Q&A: An infectious disease expert's travel do's and don'ts on road trips

Part 2 with Natascha Tuznik on navigating travel during COVID-19


Natascha Tuznik, assistant clinical professor of infectious diseases, is part of the UC Davis Health Travelers Clinic. Today she answers questions about road trips and some of the places you might stop. Read her advice about flying, hotels, rentals and more.

Safe road trips now require some planning and research.
Safe road trips now require some planning and research.

Q: What should we consider on any road trip when we’re driving?

A: You still have to start with the big question: Is this travel really necessary? With road trips, as opposed to flying, at least you can control your risk of exposure more, depending on where you go and what you do. Always think about how to keep a physical distance from other people. That’s still the number one preventative action.

Preparation is paramount now. Most of us just punch up the GPS and go, but now, map it out and check the health websites of the state and region you’re visiting for health advisories or restrictions. Don’t get somewhere and find you’ve violated their stay-at-home order.

Try to limit your stops. It’s safest to bring your own food, so look up nice spots for picnics. If you are going to eat at roadside stops, try to eat outside. And research their reviews ahead of time. If you see concerns about cleaning or safety, go somewhere else.

Be aware that many bridges now are electronic tolls only, so check ahead.

If you’re pumping gas, use disposable gloves or a paper towel on the handles.

If you don’t have contactless payment methods, it might be good to set something up before you go.

Be extra prepared. Bring extra food, water and medications, along with masks, gloves and wipes or cleaning supplies. One of the certainties of road trips is that there always seems to be something you didn’t expect.

Q: Are rest stops and public bathrooms a hazard?

A: This is a hard one. Sometimes you won’t be able to avoid them. Try not to touch anything. If you have disposable gloves, use them, then toss them in the garbage can.

Don’t go in if it’s crowded. Official highway rest stops are generally the largest restrooms where you can keep a good physical distance, so plan ahead to know where they are.

Be aware that the University of Leeds in England found that drying your hands with paper towels is more effective at removing microbes than conventional hand air dryers. They also found that the dryers blow contamination onto your clothes.

Q: How safe are beaches and how do they compare with pools?

A: Here we go again: The most important thing is physical distancing. There is no evidence yet that the virus is transmitted by water, but people tend to stop paying attention to distancing around pools and beaches.

Beaches might be a little safer than pools because you can distance more easily, and there are fewer hard surfaces.

Be careful around snack bars or restrooms. If you can bring your own food and beverages, that is safest.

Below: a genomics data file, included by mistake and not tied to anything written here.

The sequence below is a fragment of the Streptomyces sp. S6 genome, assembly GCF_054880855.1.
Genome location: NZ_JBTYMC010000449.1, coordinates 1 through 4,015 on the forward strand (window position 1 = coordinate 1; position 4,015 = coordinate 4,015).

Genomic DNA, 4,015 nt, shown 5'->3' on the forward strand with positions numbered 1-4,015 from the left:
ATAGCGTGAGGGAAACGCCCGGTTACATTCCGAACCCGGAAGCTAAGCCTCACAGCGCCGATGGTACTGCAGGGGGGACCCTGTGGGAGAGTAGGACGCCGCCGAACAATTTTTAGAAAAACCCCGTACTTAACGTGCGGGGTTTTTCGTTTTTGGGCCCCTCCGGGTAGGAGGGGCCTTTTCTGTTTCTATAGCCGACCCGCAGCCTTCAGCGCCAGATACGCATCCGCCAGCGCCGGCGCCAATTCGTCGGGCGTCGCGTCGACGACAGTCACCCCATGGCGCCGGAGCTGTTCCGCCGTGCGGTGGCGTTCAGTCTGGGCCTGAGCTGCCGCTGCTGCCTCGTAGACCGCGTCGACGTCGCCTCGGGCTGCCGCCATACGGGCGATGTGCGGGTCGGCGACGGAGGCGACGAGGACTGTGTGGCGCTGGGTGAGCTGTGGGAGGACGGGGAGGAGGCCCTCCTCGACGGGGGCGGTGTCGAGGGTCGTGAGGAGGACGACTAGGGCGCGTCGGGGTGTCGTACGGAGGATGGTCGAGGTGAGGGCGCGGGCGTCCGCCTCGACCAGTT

Q: How safe are raft rentals?

A: Some of the rental companies are following rigorous cleaning protocols, so check with them before you go. If they won’t tell you, rent from someone else.

Only share a raft with people from your same household.

Do not tie them together and don’t stop along the way to congregate with people. I understand, that’s why you want to go rafting in the first place, but it’s a bad idea right now.

If allowed, bring your own lifejacket and consider wiping down the paddles.

Q: What about theme parks?

A: I strongly advise anyone to consider not going, especially since I can’t think of an instance when going to a theme park is not optional. There are a number of risks to a visit.

Many theme parks are putting in protocols, like requiring masks on everyone, employees and visitors – though masks, in the dead heat of summer are not the most fun thing.

It will be very hard to physically distance in the park and on the rides. You’re going to ride in close proximity with people you don’t know. And there is a lot of screaming on some rides, which could spread the virus, although often you’ll be moving fast so there will be airflow.

Even if they clean regularly, the restrooms will be problematic and likely to be crowded.

Q: Camping would seem relatively safe. Are there cautions?

A: The Centers for Disease Control and Prevention is neutral on camping. It’s not prohibited but not specifically given the OK.

The process of getting there is the bigger risk, so if possible, try to go somewhere close or in your own county, even if that doesn’t sound very exciting.

You will have to deal with restrooms – if they are open.

Be aware that many things at campgrounds might be closed, including restrooms and visitor centers, so check before you go. You might have to take your waste away with you.

If you have kids, it could be fun to camp in your own backyard. Then you don’t have to worry about any of those things.

Q: What about visiting museums or outdoor attractions?

A: Be sure to check with any museum you might want to visit. Many of them are giving detailed virtual tours but may not be open.

Wear a mask if you do find a museum to visit. That may be required.

They will probably be restricting visitors and the size of tours. Unless you are with enough of your family members or traveling companions to fill a whole tour, you might consider exploring the museum on your own. Be careful not to touch anything, though most museums always tell you that anyway.

Any outdoor attractions will be less risky, as long as you keep your distance from other visitors.

If you’re hiking on trails, give everyone room to pass, but being outdoors will mean less exposure, so that should not be a big worry. Unless someone is coughing and sneezing, and then, of course, stay away.